Get smart curated videos delivered to your inbox.   SUBSCRIBE
The Kid Should See This

How To Make A Radioactive Particle Detector

Watch more with these video collections:

Make a radioactive particle detector with things from around the house… and a few harder to get extras. In this Mission Unstoppable clip with host Amanda Cosgrove, nuclear engineer Dr. Ciara Sivels demonstrates how to make this particle detecting cloud chamber.

Her equipment: A clear container, felt, 90+% isopropyl alcohol, some gum or modeling clay to seal the container, aluminum trays, and two specialty items: dry ice and thoriated welding rods.

setting up the chamber
Dr. Sivels and Fig O'Reilly
Watch as Dr. Sivels assembles the particle detector with correspondent Fionnghuala “Fig” O’Reilly. Sivels also explains how to identify the difference between alpha and beta particles in your DIY chamber.

cloud chamber
up close with the particles
Find some background and DIY support from the Build A Cloud Chamber instructions by the team at Science Friday:

“All around you, and on every surface of the earth, there is radiation pummeling the atoms that make up the matter that we can see and feel. Even as you read this sentence, you are being bombarded by radiation. Pew! Pew!

“But fear not, it’s completely normal. This background radiation is safe. And though it cannot be seen directly, you can build a cloud chamber to help you indirectly observe radiation and begin to understand it.”

Their site also includes a field guide for identifying different path types caused by the different types of radiation.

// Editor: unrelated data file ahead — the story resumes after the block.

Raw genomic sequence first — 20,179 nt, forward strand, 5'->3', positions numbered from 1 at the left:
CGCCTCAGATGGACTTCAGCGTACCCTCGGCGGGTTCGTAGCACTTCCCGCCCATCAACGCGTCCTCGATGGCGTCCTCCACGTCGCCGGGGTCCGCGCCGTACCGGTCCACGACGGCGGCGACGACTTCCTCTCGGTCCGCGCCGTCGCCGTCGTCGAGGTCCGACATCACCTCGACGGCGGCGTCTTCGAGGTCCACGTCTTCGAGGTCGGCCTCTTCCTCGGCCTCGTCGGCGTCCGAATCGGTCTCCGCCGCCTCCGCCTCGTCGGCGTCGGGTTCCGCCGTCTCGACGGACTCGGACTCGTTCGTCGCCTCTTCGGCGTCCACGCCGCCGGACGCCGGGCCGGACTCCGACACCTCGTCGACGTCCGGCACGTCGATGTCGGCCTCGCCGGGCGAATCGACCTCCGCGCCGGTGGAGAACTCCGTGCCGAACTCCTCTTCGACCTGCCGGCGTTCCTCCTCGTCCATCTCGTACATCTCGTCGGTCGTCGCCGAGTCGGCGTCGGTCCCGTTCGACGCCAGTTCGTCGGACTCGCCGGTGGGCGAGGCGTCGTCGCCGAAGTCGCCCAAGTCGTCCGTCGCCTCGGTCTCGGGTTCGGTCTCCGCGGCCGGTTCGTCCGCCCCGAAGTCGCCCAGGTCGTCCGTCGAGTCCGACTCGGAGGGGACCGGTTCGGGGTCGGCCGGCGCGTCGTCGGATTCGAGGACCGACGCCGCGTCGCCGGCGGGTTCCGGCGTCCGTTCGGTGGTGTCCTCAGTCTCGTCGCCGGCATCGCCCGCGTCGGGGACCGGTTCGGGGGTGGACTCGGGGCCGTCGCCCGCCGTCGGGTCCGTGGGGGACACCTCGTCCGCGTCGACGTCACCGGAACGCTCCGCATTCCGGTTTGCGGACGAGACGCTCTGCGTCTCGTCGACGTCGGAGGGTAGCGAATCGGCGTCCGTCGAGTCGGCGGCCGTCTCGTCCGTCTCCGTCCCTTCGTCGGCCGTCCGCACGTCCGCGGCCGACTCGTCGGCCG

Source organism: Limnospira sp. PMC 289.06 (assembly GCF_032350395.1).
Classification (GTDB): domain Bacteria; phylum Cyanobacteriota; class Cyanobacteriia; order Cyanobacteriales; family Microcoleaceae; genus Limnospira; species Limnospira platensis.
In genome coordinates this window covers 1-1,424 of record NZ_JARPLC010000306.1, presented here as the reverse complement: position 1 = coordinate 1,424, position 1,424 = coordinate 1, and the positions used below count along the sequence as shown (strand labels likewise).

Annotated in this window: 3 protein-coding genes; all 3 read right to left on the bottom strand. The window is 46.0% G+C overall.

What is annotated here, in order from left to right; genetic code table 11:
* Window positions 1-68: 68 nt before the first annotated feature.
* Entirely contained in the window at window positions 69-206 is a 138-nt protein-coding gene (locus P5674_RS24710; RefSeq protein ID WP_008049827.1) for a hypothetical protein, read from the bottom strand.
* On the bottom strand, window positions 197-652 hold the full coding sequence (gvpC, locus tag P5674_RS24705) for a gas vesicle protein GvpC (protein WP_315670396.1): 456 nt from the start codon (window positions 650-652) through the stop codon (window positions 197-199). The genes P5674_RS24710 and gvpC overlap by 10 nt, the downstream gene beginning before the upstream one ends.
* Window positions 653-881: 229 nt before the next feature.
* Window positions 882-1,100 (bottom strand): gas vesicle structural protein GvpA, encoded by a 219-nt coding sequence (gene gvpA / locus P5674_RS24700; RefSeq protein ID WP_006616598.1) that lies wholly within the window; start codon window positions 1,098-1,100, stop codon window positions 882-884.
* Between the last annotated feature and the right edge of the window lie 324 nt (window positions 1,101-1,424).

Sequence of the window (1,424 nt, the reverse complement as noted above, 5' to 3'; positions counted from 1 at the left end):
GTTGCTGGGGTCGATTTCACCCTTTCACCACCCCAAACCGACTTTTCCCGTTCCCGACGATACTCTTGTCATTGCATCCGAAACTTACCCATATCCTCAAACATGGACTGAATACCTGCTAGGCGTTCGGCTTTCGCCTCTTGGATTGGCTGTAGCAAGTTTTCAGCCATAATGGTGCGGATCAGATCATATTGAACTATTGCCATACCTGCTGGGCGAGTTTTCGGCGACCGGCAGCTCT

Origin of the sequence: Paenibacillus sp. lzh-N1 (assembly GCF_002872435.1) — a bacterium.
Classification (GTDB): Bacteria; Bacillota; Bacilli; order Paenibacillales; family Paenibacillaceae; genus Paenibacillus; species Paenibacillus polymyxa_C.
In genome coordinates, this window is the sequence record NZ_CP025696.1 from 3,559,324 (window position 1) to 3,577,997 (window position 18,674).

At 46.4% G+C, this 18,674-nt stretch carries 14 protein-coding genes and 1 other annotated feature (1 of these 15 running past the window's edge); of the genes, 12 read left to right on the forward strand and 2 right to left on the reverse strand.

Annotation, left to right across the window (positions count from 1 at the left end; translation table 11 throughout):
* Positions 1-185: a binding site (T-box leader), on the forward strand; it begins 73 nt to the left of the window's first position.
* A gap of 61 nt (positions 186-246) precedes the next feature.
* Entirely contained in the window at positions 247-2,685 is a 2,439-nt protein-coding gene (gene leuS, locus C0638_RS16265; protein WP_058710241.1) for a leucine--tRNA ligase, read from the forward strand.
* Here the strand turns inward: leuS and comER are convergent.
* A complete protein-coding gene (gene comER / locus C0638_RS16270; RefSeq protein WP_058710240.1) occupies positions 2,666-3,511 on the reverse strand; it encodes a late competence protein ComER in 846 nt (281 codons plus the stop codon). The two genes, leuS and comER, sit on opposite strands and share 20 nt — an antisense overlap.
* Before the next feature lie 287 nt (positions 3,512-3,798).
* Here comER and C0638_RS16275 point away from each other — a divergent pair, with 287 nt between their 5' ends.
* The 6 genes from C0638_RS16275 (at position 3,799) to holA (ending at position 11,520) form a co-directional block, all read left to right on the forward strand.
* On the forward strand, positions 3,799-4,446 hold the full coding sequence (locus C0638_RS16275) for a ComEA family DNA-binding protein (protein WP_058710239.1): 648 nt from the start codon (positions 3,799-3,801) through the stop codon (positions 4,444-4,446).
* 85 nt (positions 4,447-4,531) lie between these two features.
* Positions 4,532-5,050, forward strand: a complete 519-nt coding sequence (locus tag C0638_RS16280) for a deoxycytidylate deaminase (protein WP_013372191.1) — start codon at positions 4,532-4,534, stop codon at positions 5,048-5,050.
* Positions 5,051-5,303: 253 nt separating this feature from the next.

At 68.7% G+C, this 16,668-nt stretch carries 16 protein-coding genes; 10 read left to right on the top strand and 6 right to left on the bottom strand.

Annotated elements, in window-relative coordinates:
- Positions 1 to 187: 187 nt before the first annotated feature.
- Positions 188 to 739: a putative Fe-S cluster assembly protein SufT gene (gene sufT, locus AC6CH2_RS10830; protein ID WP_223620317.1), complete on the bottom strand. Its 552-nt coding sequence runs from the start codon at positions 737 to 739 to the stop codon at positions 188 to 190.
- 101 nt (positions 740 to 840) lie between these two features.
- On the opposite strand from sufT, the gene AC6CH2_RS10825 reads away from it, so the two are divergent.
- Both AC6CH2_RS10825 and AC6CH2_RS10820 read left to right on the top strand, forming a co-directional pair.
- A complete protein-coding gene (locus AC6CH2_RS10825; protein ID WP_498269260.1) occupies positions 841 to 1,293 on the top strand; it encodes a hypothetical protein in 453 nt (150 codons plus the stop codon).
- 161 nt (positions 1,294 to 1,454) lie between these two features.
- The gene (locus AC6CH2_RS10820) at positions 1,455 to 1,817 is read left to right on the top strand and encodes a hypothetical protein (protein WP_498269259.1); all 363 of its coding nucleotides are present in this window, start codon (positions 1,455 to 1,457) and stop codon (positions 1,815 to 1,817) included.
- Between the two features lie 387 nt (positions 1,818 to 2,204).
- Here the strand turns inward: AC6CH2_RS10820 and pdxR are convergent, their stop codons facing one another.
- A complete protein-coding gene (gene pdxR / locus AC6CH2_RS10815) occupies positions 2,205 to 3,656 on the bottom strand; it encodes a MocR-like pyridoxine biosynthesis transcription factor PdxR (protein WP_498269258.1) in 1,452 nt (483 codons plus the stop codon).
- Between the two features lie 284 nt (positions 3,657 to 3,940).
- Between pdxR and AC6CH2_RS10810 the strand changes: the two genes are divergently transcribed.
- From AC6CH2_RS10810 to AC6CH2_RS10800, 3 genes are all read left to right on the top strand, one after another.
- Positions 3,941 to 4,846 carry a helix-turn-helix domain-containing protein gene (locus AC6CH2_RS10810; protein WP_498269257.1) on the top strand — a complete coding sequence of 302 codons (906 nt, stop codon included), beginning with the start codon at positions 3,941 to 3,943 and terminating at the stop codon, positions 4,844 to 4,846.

particle detector

• Build a Cloud Chamber with Science Friday
• How to Build the World’s Simplest Particle Detector with Scientific American

Watch these related videos on TKSST next:
• DIY Cloud Chamber – How to build your own particle detector
• Adiabatic expansion and how to make a cloud in a bottle
• How to make a cloud in your mouth
• How to grow snowflakes in a bottle
• What is a comet made of? Dara Ó Briain’s Science Club demonstrates
• Icy Bodies by Shawn Lani, a dry ice exhibit that mixes science with art

This Webby award-winning video collection exists to help teachers, librarians, and families spark kid wonder and curiosity. TKSST features smarter, more meaningful content than what's usually served up by YouTube's algorithms, and amplifies the creators who make that content.

Curated, kid-friendly, independently-published. Support this mission by becoming a sustaining member today.

🌈 Watch these videos next...

What is a comet made of? Dara Ó Briain’s Science Club demonstrates

Rion Nakaya

Ten cloud names with photo examples

Rion Nakaya

Make your own Fabric of the Cosmos kit and teaching demo

Rion Nakaya

LIGO & The First Observation of Gravitational Waves

Rion Nakaya

Kari Byron makes a cloud in a bottle

Rion Nakaya

In search of water on Mars – Seasonal dark streaks on the Red Planet

Rion Nakaya

Icy Bodies by Shawn Lani, a dry ice exhibit that mixes science with art

Rion Nakaya

How to: Brusspup’s Giant Bubbles + Dry Ice Experiment

Rion Nakaya

How to Make a Cloud in Your Mouth with Physics Girl

Rion Nakaya